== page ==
- Says 2 proposals in Budget 2021 can disincentivise companies and staff
- Believes private sector should have flexibility on retirement age
- Calls for stronger labour reforms, job creation to address ageing challenges
- Opines COVID-19 insurance levy unfair on companies working hard to retain staff, expand despite virus
By Uditha Jayasinghe
The dual policy proposals to increase the private sector retirement age to 60 and imposing a 0.25% levy on turnover of companies belonging to selected sectors to set up a COVID-19 insurance fund could have regressive impact on the labour sector, top industry officials warned recently. Several participants of the Daily FT-Colombo University MBA Alumni Association organised Budget 2021 Forum including Access Engineering PLC Chairman Sumal Perera, Hemas Holdings PLC Group CEO Kasturi Wilson and 99X Technology CEO Mano Sekaram were of the view that imposing a retirement age was unnecessary as most companies would keep workers past the standard retirement age of 55.
They also pointed out setting a higher retirement age would reduce space for companies to balance and manage their staff as best suited them.
“It is disappointing that Budget 2021 did not focus more on the opportunity to implement labour reform in the post-COVID environment. When a pandemic hits the first reaction is to freeze recruitment. However, in our industry because there are so graduates coming out, we have decided to take temporary graduates and asked for the law to be amended for this period but that was not forthcoming. It is important to have labour rights but it is also important to see how we can create employment during a crisis. If graduates stay at home they will stagnate, so we have to open it out and have more flexibility over the next two years. For most companies it might be a good strategy to expand their employees to deliver better services,” Sekaram opined.
His view was echoed by Perera who emphasised that a retirement age should not be compulsory and pointed out most companies would work to retain their most productive staff. He went on to say companies should be given the flexibility to incentivise productivity to bring out the best in their employees and keep them motivated.
“The focus should be on how to create more jobs so that those entering the workforce can have fresh opportunities, rather than how long people work,” he added.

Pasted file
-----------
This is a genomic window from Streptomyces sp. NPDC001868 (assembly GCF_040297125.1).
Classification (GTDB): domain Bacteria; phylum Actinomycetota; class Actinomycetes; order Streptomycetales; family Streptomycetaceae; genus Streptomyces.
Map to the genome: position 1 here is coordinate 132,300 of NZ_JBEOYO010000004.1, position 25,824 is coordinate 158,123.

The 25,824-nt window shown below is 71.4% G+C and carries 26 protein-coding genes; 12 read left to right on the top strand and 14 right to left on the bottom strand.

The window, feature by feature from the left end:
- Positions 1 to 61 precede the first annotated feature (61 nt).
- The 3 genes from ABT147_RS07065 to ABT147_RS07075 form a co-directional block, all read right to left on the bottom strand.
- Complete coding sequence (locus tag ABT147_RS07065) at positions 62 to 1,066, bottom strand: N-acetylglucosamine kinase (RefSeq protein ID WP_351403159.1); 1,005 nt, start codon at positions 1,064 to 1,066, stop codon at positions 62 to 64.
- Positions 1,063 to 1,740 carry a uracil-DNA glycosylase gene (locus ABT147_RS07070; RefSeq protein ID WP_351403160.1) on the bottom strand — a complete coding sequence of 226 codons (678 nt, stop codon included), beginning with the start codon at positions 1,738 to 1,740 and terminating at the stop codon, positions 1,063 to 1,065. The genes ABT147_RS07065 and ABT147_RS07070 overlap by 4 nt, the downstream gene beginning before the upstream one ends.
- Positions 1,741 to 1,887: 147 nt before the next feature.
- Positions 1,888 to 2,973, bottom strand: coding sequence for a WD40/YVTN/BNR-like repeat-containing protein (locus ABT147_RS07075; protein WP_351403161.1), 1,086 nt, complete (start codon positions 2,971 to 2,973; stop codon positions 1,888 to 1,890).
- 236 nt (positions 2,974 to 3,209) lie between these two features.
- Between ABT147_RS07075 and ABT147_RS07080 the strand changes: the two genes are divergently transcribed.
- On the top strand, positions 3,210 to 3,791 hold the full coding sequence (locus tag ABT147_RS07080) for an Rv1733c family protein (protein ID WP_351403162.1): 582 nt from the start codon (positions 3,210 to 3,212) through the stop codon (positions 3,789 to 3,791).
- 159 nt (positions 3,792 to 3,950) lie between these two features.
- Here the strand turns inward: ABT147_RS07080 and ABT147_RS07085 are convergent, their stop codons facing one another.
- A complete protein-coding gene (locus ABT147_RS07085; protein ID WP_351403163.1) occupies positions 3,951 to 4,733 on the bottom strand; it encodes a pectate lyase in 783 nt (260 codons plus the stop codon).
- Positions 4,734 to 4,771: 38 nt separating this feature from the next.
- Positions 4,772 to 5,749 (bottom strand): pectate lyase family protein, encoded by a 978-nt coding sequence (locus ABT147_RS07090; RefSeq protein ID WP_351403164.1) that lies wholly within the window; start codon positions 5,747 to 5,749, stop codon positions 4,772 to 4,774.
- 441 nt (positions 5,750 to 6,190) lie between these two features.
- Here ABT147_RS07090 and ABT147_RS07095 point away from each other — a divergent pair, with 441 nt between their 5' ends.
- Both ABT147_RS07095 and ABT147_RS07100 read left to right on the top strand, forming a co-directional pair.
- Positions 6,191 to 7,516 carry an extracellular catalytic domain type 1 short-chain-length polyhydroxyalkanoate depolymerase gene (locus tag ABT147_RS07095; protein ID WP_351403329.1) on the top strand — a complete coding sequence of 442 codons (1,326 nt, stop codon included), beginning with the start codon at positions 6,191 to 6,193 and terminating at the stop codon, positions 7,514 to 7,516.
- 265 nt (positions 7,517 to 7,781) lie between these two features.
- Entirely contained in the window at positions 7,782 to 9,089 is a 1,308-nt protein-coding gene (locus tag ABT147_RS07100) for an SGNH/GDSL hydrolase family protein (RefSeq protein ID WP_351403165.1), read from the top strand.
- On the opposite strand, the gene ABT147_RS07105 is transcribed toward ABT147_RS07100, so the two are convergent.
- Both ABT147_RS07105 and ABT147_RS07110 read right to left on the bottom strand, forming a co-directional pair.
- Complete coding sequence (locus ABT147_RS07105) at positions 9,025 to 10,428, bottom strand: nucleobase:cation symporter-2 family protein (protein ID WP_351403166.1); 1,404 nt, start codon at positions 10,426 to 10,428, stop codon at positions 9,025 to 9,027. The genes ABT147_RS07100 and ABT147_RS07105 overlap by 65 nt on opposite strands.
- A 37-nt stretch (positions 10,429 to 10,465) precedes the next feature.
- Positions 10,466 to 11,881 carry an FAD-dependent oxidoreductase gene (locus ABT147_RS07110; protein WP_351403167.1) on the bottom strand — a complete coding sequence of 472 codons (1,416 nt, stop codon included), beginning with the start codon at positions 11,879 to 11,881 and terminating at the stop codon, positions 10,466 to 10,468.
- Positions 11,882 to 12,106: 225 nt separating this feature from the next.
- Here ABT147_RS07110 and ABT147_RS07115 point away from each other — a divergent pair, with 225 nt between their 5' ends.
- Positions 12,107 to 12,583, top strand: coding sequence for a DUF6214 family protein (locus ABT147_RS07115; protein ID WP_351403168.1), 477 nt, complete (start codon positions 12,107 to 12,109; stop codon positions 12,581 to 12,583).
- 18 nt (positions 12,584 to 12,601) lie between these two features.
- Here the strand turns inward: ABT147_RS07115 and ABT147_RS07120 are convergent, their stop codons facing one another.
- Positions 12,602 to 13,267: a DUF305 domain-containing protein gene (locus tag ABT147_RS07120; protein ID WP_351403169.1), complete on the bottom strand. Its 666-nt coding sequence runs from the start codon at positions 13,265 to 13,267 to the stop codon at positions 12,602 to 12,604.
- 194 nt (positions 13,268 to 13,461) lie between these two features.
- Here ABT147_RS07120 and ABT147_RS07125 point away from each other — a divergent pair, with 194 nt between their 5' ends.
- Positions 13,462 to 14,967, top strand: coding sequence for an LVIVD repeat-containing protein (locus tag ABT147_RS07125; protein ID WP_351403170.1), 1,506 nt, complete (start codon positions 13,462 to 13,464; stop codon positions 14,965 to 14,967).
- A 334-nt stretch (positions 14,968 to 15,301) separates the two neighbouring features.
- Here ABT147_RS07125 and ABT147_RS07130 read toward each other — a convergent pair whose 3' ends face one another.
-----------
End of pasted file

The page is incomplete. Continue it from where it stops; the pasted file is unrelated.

The panel, which also included Hayleys PLC Co-Chairman Dhammika Perera, John Keells Holdings PLC (JKH) Chairman Krishan Balendra, Expolanka Holdings PLC Group CEO Hanif Yusoof, Standard Chartered Bank Sri Lanka CEO Bingumal Thewarathanthri, PricewaterhouseCoopers (PwC) Director Charmaine Tillekeratne and SC Securities Ltd. Head of Research Charitha Gunasekere, warned that the Government may have also taken a wrong turn in imposing a new tax to fund a COVID-19 insurance scheme.
The panellists argued that companies have already made considerable efforts to attempt retaining as many staff as possible and may step back from such measures if they are also forced to pay an additional tax. The Government is expected to funnel earnings from the new levy into a separate fund to set up an insurance scheme to support people who lost employment due to the pandemic.
Hemas Group CEO Kasturi Wilson pointed this was a dual edged policy because it disincentivised companies from focusing on retaining staff as they would have to spend more on keeping employees as well as paying the new tax. JKH Chairman Krishan Balendra also pointed out that while some companies had had to reduce staff in some subsidiaries they were hiring additional staff in others and the levy could be unfairly applied in such instances.
“Take us for example, our tourism business is doing badly so there are staff reductions on that front but we are also hiring more staff into other segments such as supermarkets to widen services. So the new proposal will have to be sensitive to complex situations created by COVID-19.”